Editor’s note: The Writer’s Workshop series was founded by celebrated authors and Williston parents Madeleine Blais P’00, ’04 and Elinor Lipman P’00 in 1998 as an advanced class for aspiring student writers. As part of the course, which focuses on intense writing and literary criticism, four well-established writers visit campus to give public lectures and offer hands-on instruction with students. The following is the into Ms. Blais gave for author George Colt before his talk on Oct. 7.
It is an honor to welcome the second writer in the 17th year of our Writer’s Workshop Series here at Williston. As many of you know this series was first dreamed up by a fellow writer parent, novelist at Elinor Lipman, and myself. We wanted to do something special for the school and for the students at Williston, but we wanted it to relate to what we love doing in our own lives, writing and supporting other writers. Now this does not mean we didn’t engage in the usual parent volunteer work—how I remember my days as donut mom at the hockey rink—but this idea seemed a better reflection of some aspect of ourselves. When we made the proposal to Denny Griggs, a lovely man at the end of his directorship of the school, he was 100 percent supportive from the get-go, most importantly acceding to our most brazen request that an academic course accompany this series, a workshop for young writers.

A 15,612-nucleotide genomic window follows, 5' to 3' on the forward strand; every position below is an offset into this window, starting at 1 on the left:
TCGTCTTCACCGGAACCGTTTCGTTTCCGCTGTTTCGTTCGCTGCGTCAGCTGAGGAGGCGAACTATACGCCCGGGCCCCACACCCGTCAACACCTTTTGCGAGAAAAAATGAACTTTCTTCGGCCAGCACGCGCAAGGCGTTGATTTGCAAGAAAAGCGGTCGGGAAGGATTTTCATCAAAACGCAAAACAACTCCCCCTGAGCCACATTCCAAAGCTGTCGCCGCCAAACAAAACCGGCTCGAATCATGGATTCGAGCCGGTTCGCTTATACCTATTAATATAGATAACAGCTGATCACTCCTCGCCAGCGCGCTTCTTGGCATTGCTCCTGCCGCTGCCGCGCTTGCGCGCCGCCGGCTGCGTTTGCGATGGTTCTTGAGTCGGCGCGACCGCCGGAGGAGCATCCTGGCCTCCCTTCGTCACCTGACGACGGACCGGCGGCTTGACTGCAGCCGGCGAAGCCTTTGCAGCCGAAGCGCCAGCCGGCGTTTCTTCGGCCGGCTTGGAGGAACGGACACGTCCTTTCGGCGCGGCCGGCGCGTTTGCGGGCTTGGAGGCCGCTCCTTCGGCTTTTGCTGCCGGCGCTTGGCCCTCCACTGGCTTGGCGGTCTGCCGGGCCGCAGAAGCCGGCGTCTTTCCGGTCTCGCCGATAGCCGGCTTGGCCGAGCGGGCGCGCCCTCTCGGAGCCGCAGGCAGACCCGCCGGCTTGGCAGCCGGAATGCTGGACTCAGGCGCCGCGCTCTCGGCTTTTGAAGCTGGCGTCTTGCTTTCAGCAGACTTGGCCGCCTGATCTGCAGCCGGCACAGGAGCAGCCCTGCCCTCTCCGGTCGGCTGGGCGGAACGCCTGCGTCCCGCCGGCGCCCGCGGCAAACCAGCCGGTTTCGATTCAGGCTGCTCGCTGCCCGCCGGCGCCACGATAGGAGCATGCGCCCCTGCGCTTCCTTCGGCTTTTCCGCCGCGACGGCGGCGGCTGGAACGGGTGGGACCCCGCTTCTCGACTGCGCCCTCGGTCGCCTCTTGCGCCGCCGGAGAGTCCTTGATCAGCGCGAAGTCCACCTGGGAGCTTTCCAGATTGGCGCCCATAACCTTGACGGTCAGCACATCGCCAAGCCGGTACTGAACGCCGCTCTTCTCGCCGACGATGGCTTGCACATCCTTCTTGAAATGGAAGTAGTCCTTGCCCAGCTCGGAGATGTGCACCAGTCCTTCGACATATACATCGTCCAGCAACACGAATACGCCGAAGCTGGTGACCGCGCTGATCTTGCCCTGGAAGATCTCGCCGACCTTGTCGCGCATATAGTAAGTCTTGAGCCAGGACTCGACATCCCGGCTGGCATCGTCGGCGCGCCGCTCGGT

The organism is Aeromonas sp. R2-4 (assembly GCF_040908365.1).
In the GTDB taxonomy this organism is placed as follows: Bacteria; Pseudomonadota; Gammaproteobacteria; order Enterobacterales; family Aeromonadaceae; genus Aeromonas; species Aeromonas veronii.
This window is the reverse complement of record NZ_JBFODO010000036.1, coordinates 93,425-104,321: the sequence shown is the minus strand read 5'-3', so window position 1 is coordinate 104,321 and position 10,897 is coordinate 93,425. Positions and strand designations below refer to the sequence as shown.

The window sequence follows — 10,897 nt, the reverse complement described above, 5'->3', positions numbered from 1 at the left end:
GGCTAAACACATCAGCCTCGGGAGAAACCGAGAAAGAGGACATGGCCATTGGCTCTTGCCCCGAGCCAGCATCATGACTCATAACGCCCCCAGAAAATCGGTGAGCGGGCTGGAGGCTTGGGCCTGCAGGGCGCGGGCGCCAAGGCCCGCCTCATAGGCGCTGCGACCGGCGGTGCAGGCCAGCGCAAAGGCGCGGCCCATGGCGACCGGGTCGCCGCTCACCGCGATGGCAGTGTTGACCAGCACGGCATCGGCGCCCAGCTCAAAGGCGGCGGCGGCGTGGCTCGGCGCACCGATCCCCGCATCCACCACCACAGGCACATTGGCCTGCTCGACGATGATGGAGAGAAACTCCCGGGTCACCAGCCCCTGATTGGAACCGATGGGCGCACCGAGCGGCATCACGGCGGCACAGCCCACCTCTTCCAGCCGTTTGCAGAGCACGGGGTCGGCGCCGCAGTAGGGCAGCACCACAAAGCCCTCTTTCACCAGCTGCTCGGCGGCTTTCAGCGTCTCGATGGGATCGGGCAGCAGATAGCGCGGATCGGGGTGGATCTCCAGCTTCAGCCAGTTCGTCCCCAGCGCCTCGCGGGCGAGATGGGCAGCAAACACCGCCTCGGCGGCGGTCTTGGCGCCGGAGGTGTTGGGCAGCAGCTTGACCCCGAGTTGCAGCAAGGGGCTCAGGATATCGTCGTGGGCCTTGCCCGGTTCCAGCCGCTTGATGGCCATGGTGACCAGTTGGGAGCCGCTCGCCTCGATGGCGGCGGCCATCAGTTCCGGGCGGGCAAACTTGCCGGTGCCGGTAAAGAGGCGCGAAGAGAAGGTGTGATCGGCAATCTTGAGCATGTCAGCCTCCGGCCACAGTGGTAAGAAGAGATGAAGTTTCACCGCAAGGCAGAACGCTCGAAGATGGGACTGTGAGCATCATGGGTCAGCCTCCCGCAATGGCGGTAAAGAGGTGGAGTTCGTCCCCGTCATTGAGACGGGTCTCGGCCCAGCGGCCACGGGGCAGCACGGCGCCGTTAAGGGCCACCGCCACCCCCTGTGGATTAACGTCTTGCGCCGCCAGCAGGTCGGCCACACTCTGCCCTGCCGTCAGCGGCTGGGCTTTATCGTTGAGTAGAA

As far as I know this is the only course of its kind taught at any independent school in the nation. Plenty of schools teach writing and plenty of schools host guest authors from time to time, but it is rare indeed to build a writing course around a public talk by a visiting writer followed by a visit to the classroom so students who have read his or her work can have a spirited exchange.
Tonight’s author, George Colt, is yet another luminary in our all-star lineup.